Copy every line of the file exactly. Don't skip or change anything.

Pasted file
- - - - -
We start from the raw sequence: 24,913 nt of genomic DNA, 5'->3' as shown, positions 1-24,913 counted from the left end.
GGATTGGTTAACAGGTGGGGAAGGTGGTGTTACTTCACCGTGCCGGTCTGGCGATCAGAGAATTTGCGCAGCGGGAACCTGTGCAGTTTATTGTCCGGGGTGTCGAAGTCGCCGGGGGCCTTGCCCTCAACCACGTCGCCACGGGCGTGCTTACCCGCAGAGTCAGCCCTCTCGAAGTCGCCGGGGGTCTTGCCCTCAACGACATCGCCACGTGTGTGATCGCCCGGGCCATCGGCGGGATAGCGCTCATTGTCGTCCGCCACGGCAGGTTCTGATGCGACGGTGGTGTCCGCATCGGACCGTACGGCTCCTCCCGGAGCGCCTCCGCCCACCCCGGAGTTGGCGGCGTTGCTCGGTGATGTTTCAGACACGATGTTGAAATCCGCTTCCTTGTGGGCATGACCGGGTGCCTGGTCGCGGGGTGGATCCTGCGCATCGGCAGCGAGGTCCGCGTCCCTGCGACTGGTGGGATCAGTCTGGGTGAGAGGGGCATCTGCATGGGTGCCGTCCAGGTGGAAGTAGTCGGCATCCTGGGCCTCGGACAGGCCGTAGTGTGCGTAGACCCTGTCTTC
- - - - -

We start from the raw sequence: 24,913 nt of genomic DNA, 5'->3' as shown, positions 1-24,913 counted from the left end.
GGATTGGTTAACAGGTGGGGAAGGTGGTGTTACTTCACCGTGCCGGTCTGGCGATCAGAGAATTTGCGCAGCGGGAACCTGTGCAGTTTATTGTCCGGGGTGTCGAAGTCGCCGGGGGCCTTGCCCTCAACCACGTCGCCACGGGCGTGCTTACCCGCAGAGTCAGCCCTCTCGAAGTCGCCGGGGGTCTTGCCCTCAACGACATCGCCACGTGTGTGATCGCCCGGGCCATCGGCGGGATAGCGCTCATTGTCGTCCGCCACGGCAGGTTCTGATGCGACGGTGGTGTCCGCATCGGACCGTACGGCTCCTCCCGGAGCGCCTCCGCCCACCCCGGAGTTGGCGGCGTTGCTCGGTGATGTTTCAGACACGATGTTGAAATCCGCTTCCTTGTGGGCATGACCGGGTGCCTGGTCGCGGGGTGGATCCTGCGCATCGGCAGCGAGGTCCGCGTCCCTGCGACTGGTGGGATCAGTCTGGGTGAGAGGGGCATCTGCATGGGTGCCGTCCAGGTGGAAGTAGTCGGCATCCTGGGCCTCGGACAGGCCGTAGTGTGCGTAGACCCTGTCTTC